Police used tear gas that expired 20 years ago to crack down on protests in Colombo
An independent investigative report found that many people involved in last summer protest movement, which led to President Rajapaksa’s resignation, suffered from serious respiratory problems. According to the probe, tear gas should be used “to disperse crowds, not kill people”.
Colombo (Asia News) – In Sri Lanka, police used tear gas against demonstrators that expired 20 years and more ago.
More than 6,000 hand grenades and cartridges were fired at the height of the protest movement in spring and early summer 2022, three times as many than in the previous decade.
The findings are contained in “Tear gas: Tears of twenty million” (in Sinhala), a report released a few days ago at the Centre for Society and Religion (CSR) in Colombo.
Based on work of an investigative team led by freelance journalist Tharindu Jayawardena, with the support of the Right to Information Commission, the report reveals disturbing facts about the tear gas used by police during the Galle Face Aragalaya (struggle) protest movement, the wave of popular demonstrations that led to the resignation of President Gotabaya Rajapaksa.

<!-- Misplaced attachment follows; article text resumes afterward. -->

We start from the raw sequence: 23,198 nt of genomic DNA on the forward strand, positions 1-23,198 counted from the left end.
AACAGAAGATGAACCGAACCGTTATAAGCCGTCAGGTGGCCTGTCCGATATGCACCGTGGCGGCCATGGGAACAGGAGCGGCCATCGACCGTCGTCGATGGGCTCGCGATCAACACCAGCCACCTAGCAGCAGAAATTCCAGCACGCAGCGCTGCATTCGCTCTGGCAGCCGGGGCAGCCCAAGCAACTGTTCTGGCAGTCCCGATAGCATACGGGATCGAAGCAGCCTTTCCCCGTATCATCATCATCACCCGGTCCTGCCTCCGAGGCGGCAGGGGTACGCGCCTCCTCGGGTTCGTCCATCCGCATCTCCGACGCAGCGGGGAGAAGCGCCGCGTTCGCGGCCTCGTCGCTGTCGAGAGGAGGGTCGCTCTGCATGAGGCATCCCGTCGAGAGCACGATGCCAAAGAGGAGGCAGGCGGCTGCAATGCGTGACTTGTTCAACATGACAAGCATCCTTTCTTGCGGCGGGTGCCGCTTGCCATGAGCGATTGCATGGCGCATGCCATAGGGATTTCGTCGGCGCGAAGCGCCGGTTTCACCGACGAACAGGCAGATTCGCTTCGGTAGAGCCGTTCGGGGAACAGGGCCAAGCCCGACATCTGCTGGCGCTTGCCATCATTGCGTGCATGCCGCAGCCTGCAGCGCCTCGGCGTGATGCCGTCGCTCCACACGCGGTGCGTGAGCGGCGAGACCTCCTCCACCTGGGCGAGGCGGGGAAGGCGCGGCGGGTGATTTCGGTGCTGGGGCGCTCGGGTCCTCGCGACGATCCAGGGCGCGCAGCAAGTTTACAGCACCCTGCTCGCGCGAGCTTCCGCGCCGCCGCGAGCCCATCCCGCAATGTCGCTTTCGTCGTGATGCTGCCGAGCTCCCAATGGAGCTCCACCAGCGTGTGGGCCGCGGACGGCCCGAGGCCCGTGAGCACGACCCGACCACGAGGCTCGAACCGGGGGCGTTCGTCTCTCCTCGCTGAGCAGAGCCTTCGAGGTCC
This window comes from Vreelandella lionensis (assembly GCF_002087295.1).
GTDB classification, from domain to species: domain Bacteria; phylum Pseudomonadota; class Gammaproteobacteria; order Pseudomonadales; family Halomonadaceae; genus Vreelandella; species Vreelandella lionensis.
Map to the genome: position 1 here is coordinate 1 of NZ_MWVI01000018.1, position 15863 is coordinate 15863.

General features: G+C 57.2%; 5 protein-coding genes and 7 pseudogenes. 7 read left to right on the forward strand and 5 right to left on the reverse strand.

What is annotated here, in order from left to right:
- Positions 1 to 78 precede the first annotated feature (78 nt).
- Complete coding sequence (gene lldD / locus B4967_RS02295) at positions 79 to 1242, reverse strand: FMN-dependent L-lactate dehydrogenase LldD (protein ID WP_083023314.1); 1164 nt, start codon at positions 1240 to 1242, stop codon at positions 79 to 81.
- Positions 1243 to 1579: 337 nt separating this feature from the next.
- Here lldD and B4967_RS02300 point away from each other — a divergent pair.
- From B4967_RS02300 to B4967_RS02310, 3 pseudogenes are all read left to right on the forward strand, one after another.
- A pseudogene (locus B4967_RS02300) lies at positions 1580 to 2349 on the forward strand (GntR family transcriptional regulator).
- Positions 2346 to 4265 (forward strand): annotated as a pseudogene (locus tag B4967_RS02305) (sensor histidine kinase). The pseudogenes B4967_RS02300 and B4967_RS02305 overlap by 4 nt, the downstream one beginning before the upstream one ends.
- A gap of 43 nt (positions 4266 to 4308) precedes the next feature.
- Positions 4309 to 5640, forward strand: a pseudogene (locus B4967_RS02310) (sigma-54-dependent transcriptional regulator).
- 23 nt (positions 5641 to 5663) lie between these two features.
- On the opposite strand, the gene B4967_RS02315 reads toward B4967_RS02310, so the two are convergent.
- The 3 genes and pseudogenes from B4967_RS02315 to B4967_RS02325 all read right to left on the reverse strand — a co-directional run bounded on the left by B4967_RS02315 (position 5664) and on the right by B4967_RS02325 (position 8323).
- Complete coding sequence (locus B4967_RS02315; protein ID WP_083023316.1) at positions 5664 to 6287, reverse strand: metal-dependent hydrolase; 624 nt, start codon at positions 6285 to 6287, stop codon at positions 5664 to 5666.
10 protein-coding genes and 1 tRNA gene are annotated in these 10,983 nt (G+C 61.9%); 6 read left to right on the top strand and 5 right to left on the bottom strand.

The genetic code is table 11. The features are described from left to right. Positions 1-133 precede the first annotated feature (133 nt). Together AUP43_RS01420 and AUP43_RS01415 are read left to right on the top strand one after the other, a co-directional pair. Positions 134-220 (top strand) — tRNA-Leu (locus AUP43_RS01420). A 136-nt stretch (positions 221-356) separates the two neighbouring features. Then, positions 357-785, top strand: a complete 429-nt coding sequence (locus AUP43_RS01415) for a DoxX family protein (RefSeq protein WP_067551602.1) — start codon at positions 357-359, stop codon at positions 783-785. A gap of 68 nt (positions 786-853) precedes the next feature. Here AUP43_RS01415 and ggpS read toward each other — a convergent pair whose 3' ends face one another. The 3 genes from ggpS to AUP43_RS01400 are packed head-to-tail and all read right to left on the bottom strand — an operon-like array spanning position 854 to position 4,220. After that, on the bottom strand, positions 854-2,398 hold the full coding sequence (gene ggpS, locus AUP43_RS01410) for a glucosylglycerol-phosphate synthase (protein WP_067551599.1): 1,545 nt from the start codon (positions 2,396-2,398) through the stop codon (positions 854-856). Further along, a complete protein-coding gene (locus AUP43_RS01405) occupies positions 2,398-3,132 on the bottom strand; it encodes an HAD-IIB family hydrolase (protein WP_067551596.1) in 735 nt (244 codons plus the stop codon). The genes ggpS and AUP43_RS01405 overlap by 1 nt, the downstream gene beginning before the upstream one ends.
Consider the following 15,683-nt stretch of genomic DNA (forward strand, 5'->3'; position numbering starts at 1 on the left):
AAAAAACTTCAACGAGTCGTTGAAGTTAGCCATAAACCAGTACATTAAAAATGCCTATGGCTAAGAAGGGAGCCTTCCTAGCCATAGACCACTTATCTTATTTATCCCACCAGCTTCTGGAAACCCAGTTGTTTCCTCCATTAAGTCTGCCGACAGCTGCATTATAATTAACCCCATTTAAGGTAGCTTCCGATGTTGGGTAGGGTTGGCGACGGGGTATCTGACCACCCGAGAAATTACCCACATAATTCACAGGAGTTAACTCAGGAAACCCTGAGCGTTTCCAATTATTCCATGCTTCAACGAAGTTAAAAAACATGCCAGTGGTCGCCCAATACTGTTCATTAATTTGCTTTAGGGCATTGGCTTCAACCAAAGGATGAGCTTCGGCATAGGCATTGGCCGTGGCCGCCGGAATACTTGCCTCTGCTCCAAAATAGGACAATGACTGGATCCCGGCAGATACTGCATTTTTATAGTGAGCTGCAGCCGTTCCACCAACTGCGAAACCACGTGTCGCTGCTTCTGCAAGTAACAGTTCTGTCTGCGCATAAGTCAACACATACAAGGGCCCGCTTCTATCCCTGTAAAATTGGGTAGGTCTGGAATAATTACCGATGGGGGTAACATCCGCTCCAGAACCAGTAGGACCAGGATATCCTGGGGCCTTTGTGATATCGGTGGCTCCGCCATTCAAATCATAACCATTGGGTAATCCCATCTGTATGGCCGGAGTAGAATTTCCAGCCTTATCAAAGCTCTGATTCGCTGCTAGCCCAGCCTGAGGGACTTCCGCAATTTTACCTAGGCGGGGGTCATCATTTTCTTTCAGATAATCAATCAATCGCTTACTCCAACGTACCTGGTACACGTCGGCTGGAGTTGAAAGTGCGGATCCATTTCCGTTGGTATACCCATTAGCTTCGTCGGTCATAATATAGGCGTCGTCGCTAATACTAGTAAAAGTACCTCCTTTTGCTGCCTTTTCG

Between 31 March and 20 July 2022, police used grenades and tear gas canister worth more than 26 million rupees (or around US$ 82,000) on 84 different occasions.
Law enforcement used tear gas “many a time, blatantly violating and disregarding safety instructions pertaining to the use of tear gas,” reads the report. They “even used tear gas past its expiry date and tried to cover up what they did when information was requested.” In some cases, the expiry date went back 10, even 20 years.
Mr Jayawardena explained that they began their work last September after victims of the repression reported serious physical ailments from inhaling the tear gas used to disperse crowds.
“As a journalist, I have covered many [. . .] student protest campaigns in the last decade,” he said. “I have followed many demonstrations dispersed with tear gas. But I had never seen such serious problems.”
In fact, some people have died from respiratory problems associated with the tear gas.
“We sought information from the Police Department on several occasions through the Right to Information Act, but the latter did not provide us with relevant and adequate information,” Jayawardena noted.
Only “after four appeal hearings by the Right to Information Commission was the police ordered to provide full details;” however, so far, that has not been fully done.
About “20,000 grenades and tear gas cartridges were purchased in 2021,” the report goes on to say. “Between 2012 and 2015, the police used only 2,306”.
“Although the remaining stocks expired in 2017, they were not destroyed.” The same is the case for “grenades and cartridges purchased in 2017 that expired in 2021.
Thus, "This is a clear violation of public health [regulations], as these gases are used to disperse crowds, not kill people with respiratory and other complications."
Meanwhile, a few days ago the police used tear gas in Colombo to disperse a protest organised by the Inter-University Student Union to highlight the country’s economic, social and political crises.